I think there’s only a few select things that are more life changing than bringing a baby into the world, right? Which is why I can totally understand how Jinye and Quiying Huang felt when they welcomed baby Yvie into the world. In their words, their two-bedroom flat “suddenly shrank”. No kidding… (and no pun intended!)
So, the couple swiftly sprang into action and bought a west London-based three-bedroom Victorian terraced house with the aim of creating a home extension that would become an oasis of calm in the busy capital.
However, with interiors that hadn’t been touched in years and still lacking space, a rear extension and loft conversion were added to ensure the couple got the elegant, spacious design they had imagined.
Here, Jinye explains how the project came together to one of our fabulous KBB writers, Catherine Edwards…
What was your vision for the property?
“When we bought the house, an older lady had been living there for about 40 years – everything needed updating. But this was our first project and we had no idea where to start, so we began by researching online and speaking to friends for advice on how to create a family home, which was a great help. We had to replace the ceilings and flooring, remove all wall render, and completely replumb and rewire, to name just a few aspects of the renovation. As the property is around 100 years old, we agreed to try and keep as many of the original features as we could – including the wooden sash windows, for example. From day one we also knew we would need more space, so got plans drawn from an architect, AZTech Architecture, for a 3.4 x 4.4m rear extension and a loft conversion to house our master suite. We wanted to keep the décor simple – my personal style is minimal. To help us achieve this, we enlisted interior designer Julia Dean at The London Design Company, who came on board right at the start of the project.”
What was the thinking for the kitchen?
“Most importantly, we wanted it to fit with our lifestyle. Quiying loves to cook, especially when my mum visits us in here in London – they can spend hours preparing each meal. Because of that we have lots of ingredients, so we made sure there was plenty of space to stash them away as well. At first we actually thought we had included too much storage, but somehow we still manage to use it all. We created the layout using an online design service and I decided to put the working areas – including the sink, microwave, rice cooker, and bread maker – at the side and back of the room, with the idea of having the nice clean, clutter-free worktop on the island at the front and separate the working area from the more social dining section.
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We decided on a marble work surface, which means we mainly eat at the table rather than at the breakfast bar as it’s hard to clean. We knew we’d have this issue but wanted the look, so compromised. For the appliances, my wife had always dreamt of a range cooker and I wanted an American-style fridge-freezer. Both had to be stylish as well, so we went for stainless-steel Smeg products.”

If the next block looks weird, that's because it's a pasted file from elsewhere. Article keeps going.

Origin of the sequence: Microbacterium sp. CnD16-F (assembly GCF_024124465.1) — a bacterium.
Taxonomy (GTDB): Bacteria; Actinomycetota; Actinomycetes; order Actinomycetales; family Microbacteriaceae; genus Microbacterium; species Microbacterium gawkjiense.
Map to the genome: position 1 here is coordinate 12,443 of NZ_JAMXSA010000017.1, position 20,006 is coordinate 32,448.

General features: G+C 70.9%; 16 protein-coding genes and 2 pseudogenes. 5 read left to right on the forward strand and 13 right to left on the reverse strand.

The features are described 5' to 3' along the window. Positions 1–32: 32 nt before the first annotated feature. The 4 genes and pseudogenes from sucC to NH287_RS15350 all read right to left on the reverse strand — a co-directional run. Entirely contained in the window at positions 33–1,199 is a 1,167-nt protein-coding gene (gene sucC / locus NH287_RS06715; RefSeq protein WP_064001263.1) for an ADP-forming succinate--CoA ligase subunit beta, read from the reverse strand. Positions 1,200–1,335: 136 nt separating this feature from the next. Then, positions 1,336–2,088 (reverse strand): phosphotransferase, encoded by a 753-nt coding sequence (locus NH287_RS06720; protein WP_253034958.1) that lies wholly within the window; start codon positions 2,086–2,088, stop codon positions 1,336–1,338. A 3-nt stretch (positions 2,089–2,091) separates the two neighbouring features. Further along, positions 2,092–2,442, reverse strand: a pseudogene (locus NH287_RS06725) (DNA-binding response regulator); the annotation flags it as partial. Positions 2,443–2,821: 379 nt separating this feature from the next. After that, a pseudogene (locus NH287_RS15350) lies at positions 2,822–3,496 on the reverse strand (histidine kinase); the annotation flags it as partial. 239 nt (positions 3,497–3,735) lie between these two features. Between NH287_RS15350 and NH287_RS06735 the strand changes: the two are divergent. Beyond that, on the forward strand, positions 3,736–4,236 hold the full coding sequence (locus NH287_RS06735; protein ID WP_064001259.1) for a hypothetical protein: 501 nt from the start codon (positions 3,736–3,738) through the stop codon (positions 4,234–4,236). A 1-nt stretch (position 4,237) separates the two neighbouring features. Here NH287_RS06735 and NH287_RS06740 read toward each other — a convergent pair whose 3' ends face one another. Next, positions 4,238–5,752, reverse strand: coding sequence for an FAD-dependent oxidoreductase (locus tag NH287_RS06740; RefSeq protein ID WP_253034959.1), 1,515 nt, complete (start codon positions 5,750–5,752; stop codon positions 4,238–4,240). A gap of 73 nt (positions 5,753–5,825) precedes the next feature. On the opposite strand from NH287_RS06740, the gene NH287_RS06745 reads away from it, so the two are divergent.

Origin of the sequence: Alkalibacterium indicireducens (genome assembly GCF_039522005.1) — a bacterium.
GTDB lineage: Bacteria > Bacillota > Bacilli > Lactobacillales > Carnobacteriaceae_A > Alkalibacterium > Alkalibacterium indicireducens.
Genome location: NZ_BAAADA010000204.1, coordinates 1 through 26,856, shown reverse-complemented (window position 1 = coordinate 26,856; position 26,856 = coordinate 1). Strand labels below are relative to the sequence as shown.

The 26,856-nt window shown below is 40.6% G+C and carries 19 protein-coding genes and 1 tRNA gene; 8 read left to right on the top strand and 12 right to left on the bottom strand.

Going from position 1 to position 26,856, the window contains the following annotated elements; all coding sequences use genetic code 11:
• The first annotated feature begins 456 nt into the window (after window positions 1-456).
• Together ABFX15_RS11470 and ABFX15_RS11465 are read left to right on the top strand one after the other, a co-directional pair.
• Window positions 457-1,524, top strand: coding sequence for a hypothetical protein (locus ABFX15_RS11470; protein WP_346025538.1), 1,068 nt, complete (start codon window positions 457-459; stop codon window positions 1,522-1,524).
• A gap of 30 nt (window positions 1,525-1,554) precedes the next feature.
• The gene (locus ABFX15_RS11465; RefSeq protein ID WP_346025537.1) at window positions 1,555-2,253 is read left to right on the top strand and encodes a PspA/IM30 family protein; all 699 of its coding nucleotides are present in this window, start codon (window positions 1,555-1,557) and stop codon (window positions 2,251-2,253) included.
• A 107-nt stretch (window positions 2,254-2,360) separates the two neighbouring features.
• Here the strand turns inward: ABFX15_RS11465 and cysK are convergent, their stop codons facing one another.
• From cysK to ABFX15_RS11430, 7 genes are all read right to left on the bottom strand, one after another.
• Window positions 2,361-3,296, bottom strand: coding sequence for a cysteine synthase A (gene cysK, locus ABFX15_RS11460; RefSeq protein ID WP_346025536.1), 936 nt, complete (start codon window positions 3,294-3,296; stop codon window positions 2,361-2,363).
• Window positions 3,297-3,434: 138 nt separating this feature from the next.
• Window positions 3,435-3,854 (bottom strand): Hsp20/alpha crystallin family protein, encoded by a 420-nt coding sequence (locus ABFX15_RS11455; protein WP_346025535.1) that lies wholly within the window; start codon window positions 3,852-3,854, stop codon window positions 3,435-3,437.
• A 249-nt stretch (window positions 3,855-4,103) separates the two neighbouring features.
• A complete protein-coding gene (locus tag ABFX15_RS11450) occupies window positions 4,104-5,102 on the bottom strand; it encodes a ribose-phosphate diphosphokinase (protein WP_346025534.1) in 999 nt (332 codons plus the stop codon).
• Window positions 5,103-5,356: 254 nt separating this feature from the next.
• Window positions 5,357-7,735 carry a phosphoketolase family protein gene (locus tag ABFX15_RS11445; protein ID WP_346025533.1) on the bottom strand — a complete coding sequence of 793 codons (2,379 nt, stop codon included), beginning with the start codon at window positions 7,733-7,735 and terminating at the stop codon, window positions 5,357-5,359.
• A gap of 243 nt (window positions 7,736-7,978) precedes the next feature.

Tell us about the appliances and décor…
“Julia looked at lots of images – which we had collected as inspiration for our new kitchen – with us and it
became clear the main style we liked was white with an element of grey. I think it’s a nice contrast, so we went
for dark charcoal cupboards and white walls, with exposed bricks next to the dining table to add warmth.”
And how about the loft conversion?
“Although we could have put two smaller bedrooms in there, we decided to create a large master suite for our family home with our main bedroom and ensuite plus include plenty of storage. To allow lots of natural light in, we added a large window on the south side – which has the bonus of nice garden views – and a Velux window on the pitched roof opposite. We then decorated with natural colours, not too strong or dark, to ensure it felt both cosy and calm.”
What about the rest of the house?
“The living room had to be quiet and calm, as the kitchen and dining area are the noisy, active parts of the house. I chose blue for the walls for tranquility, but added some yellow – just enough to keep the brain active. I was inspired by a picture of a yellow fireplace, but I didn’t want ours like that in case we didn’t like it in three years – we can change an armchair. Upstairs, a freestanding bath has always been on the wishlist, which we thankfully had space for in the box room we converted into the new family bathroom – the existing one had to make space for the stairs to the loft conversion.We placed it next to the sash window, which is a nice and relaxing spot for a soak – you have fantastic views while being doused in daylight. There was also enough room for a shower, so the space is still practical, which was important. (I wouldn’t mind having a soak there, not at all!)
In Yvie’s room, we started with bright pink but soon realised it didn’t fit with the rest of the house. We changed it to something more delicate she can grow up with. Overall, our home extension was tough – we spent a year on it – but it was also a fun and enjoyable experience when we look back.”
Photography: David Woolley
Styling: Francine Kay
Featured image: Although the scheme is calm and neutral the kitchen is the family’s busiest room.